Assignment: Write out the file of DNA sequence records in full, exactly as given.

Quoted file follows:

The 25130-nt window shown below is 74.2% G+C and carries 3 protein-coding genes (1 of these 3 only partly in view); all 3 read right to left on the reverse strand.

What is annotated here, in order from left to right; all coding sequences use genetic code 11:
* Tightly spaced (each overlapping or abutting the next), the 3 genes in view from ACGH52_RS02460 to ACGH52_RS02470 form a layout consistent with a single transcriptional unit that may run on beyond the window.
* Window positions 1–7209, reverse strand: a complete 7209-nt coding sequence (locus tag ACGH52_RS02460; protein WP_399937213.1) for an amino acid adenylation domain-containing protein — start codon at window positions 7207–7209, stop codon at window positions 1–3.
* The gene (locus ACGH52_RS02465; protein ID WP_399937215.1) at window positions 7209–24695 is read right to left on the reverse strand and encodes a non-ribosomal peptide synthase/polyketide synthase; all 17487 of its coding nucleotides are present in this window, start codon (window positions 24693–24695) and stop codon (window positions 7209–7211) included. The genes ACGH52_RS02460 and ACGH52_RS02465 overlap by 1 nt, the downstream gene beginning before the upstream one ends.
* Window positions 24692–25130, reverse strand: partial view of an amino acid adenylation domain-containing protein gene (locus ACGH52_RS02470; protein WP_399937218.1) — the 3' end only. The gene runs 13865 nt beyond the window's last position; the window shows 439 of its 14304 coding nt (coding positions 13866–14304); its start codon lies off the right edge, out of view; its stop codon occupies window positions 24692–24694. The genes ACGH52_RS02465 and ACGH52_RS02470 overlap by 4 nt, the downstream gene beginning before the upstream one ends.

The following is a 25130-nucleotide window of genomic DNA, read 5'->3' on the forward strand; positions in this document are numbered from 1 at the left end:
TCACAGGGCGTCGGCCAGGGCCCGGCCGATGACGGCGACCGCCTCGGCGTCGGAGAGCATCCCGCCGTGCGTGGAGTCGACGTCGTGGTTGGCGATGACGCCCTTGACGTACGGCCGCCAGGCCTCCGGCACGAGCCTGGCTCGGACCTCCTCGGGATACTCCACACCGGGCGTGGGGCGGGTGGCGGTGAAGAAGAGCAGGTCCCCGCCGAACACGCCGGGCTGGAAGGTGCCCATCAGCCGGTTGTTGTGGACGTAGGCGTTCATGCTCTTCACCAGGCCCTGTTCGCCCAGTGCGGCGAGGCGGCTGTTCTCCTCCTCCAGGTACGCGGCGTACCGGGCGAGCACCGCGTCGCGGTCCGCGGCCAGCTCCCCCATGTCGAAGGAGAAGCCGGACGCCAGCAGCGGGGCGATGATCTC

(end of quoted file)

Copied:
The 25130-nt window shown below is 74.2% G+C and carries 3 protein-coding genes (1 of these 3 only partly in view); all 3 read right to left on the reverse strand.

What is annotated here, in order from left to right; all coding sequences use genetic code 11:
* Tightly spaced (each overlapping or abutting the next), the 3 genes in view from ACGH52_RS02460 to ACGH52_RS02470 form a layout consistent with a single transcriptional unit that may run on beyond the window.
* Window positions 1–7209, reverse strand: a complete 7209-nt coding sequence (locus tag ACGH52_RS02460; protein WP_399937213.1) for an amino acid adenylation domain-containing protein — start codon at window positions 7207–7209, stop codon at window positions 1–3.
* The gene (locus ACGH52_RS02465; protein ID WP_399937215.1) at window positions 7209–24695 is read right to left on the reverse strand and encodes a non-ribosomal peptide synthase/polyketide synthase; all 17487 of its coding nucleotides are present in this window, start codon (window positions 24693–24695) and stop codon (window positions 7209–7211) included. The genes ACGH52_RS02460 and ACGH52_RS02465 overlap by 1 nt, the downstream gene beginning before the upstream one ends.
* Window positions 24692–25130, reverse strand: partial view of an amino acid adenylation domain-containing protein gene (locus ACGH52_RS02470; protein WP_399937218.1) — the 3' end only. The gene runs 13865 nt beyond the window's last position; the window shows 439 of its 14304 coding nt (coding positions 13866–14304); its start codon lies off the right edge, out of view; its stop codon occupies window positions 24692–24694. The genes ACGH52_RS02465 and ACGH52_RS02470 overlap by 4 nt, the downstream gene beginning before the upstream one ends.

The following is a 25130-nucleotide window of genomic DNA, read 5'->3' on the forward strand; positions in this document are numbered from 1 at the left end:
TCACAGGGCGTCGGCCAGGGCCCGGCCGATGACGGCGACCGCCTCGGCGTCGGAGAGCATCCCGCCGTGCGTGGAGTCGACGTCGTGGTTGGCGATGACGCCCTTGACGTACGGCCGCCAGGCCTCCGGCACGAGCCTGGCTCGGACCTCCTCGGGATACTCCACACCGGGCGTGGGGCGGGTGGCGGTGAAGAAGAGCAGGTCCCCGCCGAACACGCCGGGCTGGAAGGTGCCCATCAGCCGGTTGTTGTGGACGTAGGCGTTCATGCTCTTCACCAGGCCCTGTTCGCCCAGTGCGGCGAGGCGGCTGTTCTCCTCCTCCAGGTACGCGGCGTACCGGGCGAGCACCGCGTCGCGGTCCGCGGCCAGCTCCCCCATGTCGAAGGAGAAGCCGGACGCCAGCAGCGGGGCGATGATCTC